What are the first five words that spring to mind when you hear the word money? Often when I do this exercise during a seminar or presentation almost every word that is called out by the audience is negative. I used to feel the same way. The first time I did this exercise myself, during a seminar a couple of years ago, the words I came up with included “stressful”, “elusive” and “complicated“. Looking back over what I’d written, it suddenly became very clear to me that my financial situation wasn’t going to change unless my attitude towards money did.  The most empowering thing about this realization was the understanding that I actually had control over my situation; I could change my attitude, find reasons to get excited about money and in the process I could turn my financial future around. Rather than seeing wealth as unnecessary and a burden I started to think of it as something that would allow me to make a real difference in the world. I started to get irritated by the amount of money I was paying to credit card companies and banks in interest and I got serious about paying off debt so I could make my money work for me instead of someone else. I’ve repeated the process with clients and friends and it’s amazing to see what a simple change of perspective can have on your financial situation.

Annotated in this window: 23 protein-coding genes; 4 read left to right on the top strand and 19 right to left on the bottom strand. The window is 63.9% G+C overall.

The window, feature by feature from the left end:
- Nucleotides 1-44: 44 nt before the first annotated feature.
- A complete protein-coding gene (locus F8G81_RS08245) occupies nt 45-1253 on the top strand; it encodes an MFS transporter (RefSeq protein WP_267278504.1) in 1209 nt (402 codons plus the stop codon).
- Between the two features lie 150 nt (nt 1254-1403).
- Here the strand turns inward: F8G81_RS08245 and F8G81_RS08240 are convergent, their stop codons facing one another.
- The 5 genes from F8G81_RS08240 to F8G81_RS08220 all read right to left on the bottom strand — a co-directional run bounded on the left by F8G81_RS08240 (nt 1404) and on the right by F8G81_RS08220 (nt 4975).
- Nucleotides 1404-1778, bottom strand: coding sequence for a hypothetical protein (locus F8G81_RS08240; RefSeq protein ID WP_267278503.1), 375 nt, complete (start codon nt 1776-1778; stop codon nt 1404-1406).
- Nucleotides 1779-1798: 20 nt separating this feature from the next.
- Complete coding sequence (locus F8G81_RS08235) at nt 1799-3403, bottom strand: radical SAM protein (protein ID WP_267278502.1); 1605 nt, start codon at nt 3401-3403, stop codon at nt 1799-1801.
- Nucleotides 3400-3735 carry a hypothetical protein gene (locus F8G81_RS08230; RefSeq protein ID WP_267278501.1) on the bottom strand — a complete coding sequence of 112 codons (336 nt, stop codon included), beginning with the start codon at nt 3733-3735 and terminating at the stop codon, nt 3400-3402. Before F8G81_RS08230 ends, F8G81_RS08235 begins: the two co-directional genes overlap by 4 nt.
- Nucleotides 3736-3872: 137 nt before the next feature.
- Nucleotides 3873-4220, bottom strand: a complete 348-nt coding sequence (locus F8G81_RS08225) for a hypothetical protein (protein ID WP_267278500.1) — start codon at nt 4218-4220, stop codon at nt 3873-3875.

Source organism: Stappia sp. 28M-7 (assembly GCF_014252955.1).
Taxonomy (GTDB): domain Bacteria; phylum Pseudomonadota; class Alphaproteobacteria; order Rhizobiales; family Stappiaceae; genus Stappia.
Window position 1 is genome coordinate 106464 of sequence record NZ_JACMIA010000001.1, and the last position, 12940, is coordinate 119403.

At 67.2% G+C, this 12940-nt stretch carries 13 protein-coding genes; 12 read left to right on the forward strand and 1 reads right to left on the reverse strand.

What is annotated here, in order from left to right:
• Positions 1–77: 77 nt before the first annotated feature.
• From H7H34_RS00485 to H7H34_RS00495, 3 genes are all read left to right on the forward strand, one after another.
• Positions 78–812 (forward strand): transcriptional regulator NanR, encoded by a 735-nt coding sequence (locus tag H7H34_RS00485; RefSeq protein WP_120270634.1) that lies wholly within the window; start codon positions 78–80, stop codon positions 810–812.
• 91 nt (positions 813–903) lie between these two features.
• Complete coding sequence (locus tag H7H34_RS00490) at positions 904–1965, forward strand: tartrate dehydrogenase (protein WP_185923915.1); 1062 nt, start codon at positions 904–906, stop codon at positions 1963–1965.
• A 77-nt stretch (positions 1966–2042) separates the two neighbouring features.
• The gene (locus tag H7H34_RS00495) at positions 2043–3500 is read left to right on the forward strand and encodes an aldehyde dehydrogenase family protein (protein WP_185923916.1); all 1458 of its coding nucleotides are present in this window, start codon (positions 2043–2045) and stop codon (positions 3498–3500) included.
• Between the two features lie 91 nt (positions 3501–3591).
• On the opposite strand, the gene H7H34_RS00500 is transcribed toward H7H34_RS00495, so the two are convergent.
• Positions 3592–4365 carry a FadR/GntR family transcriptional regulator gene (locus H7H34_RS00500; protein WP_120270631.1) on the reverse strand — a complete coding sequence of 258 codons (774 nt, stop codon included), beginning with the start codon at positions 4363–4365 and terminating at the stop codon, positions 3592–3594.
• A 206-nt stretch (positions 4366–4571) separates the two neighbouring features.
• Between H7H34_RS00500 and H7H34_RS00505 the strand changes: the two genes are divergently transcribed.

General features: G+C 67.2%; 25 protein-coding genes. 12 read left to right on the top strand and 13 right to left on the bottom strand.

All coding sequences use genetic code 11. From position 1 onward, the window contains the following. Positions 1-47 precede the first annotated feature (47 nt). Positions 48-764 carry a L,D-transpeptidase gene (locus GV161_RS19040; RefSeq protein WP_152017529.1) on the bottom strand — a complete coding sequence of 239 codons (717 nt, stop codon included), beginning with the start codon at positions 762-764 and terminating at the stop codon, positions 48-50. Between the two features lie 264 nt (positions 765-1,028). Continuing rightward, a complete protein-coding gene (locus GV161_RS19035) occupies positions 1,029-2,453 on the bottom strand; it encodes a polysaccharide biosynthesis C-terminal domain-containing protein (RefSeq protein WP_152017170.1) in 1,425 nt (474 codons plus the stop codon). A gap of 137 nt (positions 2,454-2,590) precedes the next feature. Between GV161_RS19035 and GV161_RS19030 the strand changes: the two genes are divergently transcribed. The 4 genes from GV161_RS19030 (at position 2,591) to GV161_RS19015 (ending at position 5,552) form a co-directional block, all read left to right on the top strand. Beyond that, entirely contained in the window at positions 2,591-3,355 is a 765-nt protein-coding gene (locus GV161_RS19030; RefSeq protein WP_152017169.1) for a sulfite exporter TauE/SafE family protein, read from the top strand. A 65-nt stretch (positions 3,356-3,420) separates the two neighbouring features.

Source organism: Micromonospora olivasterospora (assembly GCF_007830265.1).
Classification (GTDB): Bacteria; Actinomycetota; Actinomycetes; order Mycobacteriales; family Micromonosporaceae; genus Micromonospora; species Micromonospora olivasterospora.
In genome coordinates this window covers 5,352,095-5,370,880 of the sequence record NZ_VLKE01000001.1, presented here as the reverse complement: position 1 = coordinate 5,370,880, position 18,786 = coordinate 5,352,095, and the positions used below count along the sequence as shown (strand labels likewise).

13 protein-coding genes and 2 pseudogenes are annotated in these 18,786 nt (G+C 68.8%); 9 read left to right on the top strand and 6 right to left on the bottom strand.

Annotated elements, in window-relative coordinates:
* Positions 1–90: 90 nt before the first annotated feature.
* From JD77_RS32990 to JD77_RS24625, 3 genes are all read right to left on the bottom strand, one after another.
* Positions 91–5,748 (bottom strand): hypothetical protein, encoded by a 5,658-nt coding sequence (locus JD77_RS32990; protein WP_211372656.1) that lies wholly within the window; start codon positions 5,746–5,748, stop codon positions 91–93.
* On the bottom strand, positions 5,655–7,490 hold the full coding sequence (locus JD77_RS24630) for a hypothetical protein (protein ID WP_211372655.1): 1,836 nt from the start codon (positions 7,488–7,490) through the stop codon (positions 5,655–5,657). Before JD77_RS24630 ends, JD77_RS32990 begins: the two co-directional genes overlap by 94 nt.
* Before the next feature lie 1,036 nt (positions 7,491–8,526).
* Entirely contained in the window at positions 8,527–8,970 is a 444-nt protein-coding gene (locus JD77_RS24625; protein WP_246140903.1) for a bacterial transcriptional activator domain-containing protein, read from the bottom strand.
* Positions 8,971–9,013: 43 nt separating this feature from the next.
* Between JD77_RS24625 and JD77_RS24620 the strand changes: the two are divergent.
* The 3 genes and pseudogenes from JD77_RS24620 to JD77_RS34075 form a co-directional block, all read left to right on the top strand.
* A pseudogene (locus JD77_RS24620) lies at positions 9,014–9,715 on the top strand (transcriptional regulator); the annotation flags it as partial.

What you focus on expands

Breaking through limiting beliefs takes time but the rewards of taking that time are enormous. I’ve discovered that the concept of “what you focus on expands” is true in every area of life and especially when it comes to finances. If you focus on all the aspects of your situation that are not what you want them to be you’re paying far too much attention to the problem and not enough attention to finding a solution. Retiring happy requires taking control of your financial future, figuring out what your stumbling blocks are and then finding a solution to overcome them. Often those stumbling blocks are rooted in a belief or understanding that just isn’t true and doesn’t serve us. Identifying limiting beliefs is sometimes hard because we don’t want to admit that an opinion we’ve held for so long might be “wrong”. At the end of the day though it’s not really about being right or wrong; it’s about choosing to abandon a belief that no longer serves you in favour of one that does. By focusing on fixing the root cause rather than just a symptom of an underlying problem you can progress much more quickly towards your goal and find yourself a lot happier in the process!